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hosting one's own email

I want to get off Gmail for two reasons:

  1. my own *@mislav.net address
  2. to get my email under my own control so I can write scripts to process/analyze it

I've asked on Twitter what software should I use.
Here are the aggregated suggestions.

SMTP

  • postfix (unanimous)

@beanieboi says: you want maildir not mbox

IMAP

  • dovecot (almost unanimous)
  • Courier

spam protection

(not in any particular order)

webmail

I don't need webmail for myself, but here's what was suggested:

address book

give up everything and use Google Apps

Couple of people suggested this. Yes, it's the easiest solution, but the whole point of my question was getting off someone else's servers and onto mine.

@scottswezey
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I just came across ClearOS http://www.clearfoundation.com/software/overview.html which may be worth looking at as it includes many of these components and hopefully is already configured correctly to help prevent outgoing spam. I haven't used it personally, but it does look interesting.

@mkomitee
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I know you want to get off of google, but your two primary reasons can be accomplished with google apps.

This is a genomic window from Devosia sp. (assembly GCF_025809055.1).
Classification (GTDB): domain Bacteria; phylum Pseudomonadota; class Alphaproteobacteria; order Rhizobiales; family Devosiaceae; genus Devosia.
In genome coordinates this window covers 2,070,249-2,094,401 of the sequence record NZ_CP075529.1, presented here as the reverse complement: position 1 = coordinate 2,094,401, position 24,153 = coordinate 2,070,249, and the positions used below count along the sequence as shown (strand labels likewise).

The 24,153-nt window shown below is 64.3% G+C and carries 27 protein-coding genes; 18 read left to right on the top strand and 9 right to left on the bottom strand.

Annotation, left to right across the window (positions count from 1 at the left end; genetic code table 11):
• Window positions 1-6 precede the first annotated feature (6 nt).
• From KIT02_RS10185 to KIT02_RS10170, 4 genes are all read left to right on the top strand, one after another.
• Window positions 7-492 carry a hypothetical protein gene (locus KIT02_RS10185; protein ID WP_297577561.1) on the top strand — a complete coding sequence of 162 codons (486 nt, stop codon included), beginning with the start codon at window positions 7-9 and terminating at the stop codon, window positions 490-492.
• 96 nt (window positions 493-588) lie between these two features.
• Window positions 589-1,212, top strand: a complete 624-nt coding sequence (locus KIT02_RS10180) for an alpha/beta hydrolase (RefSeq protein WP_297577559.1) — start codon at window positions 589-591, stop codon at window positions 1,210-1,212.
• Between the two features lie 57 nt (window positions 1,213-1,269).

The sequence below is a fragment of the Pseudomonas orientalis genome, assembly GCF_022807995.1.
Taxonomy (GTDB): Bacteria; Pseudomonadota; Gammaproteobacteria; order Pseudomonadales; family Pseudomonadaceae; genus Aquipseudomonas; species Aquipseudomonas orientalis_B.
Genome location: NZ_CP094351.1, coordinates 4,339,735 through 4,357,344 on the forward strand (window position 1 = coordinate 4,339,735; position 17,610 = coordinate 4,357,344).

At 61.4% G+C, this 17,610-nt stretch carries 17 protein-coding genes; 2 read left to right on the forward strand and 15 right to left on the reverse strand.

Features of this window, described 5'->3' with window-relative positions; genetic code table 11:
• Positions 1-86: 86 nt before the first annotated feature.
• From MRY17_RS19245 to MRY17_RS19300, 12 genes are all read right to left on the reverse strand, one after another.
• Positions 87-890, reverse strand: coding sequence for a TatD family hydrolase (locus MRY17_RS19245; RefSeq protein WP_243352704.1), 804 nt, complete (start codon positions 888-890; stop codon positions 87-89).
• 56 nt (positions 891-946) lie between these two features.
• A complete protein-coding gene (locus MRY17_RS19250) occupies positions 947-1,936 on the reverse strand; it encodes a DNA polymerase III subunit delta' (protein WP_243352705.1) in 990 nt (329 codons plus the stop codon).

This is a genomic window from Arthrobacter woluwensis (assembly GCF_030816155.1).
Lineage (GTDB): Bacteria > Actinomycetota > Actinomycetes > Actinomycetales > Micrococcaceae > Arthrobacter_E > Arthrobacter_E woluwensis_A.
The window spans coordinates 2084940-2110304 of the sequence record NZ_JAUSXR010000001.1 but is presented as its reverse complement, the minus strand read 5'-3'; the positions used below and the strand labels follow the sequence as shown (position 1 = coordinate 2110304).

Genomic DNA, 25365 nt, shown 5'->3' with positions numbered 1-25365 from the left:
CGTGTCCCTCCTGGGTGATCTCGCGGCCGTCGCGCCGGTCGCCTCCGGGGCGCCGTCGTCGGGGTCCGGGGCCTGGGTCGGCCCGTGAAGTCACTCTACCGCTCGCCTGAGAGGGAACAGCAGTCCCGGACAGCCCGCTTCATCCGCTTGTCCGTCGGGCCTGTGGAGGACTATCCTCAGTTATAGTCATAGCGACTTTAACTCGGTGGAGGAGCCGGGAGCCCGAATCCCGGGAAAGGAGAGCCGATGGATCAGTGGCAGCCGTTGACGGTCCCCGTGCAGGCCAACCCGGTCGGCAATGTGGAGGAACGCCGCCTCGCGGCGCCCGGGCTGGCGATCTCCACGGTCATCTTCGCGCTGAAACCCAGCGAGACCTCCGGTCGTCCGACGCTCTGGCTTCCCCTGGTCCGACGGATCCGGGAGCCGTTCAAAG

1. my own *@mislav.net address

In your control panel on google apps, you can configure a "Catch-all address" which is where messages go if they don't match any specific address within the domain

2. to get my email under my own control so I can write scripts to process/analyze it

If you enable imap or pop, you can pull down your messages with fetchmail and filter/process them with procmail or any other tools you may want.

The main reason to keep things with google is that they do a damn fine job with spam filtering, and babysitting any of the opensource alternatives can become a huge PITA over time. If you're dead-set on doing it yourself, you can look into postini for spam filtering -- which is a google service and costs $12/user/year.

You also get the benefit of a pretty good webmail interface, and two factor authentication if you want it.

@mkomitee
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For additional email security, you can trivially setup DKIM and (though it's always trivial) SPF.

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